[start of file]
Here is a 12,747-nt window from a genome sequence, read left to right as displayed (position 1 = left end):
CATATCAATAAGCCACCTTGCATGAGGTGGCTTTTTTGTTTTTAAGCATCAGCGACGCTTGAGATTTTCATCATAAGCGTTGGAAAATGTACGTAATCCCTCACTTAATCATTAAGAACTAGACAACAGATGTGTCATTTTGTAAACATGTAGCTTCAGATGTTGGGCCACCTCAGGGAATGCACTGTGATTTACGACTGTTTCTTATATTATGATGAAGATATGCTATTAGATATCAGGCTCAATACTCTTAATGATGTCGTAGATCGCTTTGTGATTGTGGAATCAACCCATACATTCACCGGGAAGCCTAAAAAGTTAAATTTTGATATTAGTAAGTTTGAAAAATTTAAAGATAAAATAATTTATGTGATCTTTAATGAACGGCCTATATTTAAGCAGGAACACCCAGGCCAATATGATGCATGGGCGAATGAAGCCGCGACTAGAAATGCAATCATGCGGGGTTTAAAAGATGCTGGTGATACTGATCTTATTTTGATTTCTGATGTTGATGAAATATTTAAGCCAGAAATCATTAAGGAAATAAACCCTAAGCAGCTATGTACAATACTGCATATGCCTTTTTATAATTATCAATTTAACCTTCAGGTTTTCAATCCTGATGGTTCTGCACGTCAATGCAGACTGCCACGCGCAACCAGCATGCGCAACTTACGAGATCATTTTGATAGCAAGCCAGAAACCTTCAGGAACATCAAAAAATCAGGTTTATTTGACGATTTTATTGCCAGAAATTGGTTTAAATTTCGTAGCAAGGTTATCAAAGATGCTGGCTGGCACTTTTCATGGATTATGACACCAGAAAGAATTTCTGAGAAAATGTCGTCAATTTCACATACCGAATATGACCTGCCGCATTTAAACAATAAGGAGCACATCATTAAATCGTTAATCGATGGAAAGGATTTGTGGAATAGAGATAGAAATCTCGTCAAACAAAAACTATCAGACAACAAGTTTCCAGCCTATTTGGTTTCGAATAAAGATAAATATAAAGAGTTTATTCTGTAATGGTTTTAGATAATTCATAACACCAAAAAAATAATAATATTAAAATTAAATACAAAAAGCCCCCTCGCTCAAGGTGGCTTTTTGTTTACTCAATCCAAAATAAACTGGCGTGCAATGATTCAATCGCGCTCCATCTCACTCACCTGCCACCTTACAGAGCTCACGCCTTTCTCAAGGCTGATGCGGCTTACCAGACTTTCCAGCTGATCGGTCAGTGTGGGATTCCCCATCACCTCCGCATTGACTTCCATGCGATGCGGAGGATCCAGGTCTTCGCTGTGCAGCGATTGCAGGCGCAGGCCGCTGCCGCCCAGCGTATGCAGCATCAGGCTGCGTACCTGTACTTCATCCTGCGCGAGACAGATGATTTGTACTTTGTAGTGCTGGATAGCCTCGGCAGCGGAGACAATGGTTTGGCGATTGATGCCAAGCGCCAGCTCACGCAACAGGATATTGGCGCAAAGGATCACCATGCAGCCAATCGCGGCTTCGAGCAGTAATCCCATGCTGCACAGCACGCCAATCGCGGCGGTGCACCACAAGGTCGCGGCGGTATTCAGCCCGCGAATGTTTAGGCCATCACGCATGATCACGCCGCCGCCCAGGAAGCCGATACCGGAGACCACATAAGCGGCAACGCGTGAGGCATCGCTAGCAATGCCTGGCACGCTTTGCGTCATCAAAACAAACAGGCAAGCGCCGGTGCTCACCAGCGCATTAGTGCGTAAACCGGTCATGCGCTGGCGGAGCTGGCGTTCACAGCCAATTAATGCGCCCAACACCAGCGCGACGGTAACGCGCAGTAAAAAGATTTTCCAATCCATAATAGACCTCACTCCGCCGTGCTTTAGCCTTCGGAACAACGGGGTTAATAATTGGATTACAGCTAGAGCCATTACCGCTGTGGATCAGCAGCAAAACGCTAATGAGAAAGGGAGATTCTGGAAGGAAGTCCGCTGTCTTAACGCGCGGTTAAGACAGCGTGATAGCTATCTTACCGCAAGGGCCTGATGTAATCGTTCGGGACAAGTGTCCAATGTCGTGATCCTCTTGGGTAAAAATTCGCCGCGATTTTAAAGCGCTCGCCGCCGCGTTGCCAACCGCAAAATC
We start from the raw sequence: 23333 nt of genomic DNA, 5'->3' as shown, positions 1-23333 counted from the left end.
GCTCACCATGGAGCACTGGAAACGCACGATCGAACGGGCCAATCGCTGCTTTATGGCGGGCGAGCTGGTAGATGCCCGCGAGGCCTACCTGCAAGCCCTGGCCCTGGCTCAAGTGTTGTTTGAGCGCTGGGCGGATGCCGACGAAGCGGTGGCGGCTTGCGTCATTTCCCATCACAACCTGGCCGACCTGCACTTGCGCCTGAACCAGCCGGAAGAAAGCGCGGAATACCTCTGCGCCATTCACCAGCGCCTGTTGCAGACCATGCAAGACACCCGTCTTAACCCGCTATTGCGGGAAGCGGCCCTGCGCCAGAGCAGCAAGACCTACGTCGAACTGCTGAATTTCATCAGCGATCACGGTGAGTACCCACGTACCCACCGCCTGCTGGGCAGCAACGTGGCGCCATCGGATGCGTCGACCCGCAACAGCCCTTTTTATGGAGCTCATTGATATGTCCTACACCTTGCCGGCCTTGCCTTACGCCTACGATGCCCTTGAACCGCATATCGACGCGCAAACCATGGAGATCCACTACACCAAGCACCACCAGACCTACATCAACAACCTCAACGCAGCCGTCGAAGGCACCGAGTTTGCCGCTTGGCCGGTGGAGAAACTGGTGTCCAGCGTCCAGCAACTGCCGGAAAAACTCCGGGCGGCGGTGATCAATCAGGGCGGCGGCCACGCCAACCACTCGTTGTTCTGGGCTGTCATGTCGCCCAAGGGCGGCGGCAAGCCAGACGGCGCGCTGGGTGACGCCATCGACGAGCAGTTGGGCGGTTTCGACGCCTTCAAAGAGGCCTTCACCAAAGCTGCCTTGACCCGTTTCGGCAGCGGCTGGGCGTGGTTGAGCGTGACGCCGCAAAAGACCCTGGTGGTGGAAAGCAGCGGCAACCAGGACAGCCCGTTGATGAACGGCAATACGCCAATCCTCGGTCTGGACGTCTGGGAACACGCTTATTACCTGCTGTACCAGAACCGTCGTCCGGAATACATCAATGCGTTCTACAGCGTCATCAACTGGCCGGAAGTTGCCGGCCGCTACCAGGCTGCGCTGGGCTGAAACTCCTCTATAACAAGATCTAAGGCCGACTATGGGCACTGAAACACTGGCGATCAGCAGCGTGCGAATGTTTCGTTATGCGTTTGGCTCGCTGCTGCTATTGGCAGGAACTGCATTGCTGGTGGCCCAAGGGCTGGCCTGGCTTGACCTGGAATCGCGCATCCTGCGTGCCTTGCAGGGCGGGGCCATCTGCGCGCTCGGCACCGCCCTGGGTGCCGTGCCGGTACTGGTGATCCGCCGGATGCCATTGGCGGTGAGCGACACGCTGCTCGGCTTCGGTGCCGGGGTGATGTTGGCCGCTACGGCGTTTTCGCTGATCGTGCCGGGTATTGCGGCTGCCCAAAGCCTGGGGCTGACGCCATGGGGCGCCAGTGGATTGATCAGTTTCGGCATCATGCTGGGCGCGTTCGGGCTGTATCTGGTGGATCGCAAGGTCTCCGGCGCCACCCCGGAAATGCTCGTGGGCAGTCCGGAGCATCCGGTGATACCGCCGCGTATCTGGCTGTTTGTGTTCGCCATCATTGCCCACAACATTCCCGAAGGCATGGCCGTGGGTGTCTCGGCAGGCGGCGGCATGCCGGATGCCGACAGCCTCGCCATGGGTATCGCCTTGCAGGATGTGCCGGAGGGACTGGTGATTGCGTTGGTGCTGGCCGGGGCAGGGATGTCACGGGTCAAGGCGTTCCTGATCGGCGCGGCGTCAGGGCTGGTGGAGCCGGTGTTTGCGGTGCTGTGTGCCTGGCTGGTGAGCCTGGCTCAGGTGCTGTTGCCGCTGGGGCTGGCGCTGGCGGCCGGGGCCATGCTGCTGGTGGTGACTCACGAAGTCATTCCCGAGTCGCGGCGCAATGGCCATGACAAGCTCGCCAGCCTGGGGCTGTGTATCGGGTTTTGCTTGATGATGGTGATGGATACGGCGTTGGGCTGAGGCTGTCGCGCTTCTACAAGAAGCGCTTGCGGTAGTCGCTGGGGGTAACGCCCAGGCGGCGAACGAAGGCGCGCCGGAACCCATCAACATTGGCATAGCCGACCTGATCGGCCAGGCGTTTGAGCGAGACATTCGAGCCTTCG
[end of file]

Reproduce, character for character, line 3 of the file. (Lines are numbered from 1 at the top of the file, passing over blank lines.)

We start from the raw sequence: 23333 nt of genomic DNA, 5'->3' as shown, positions 1-23333 counted from the left end.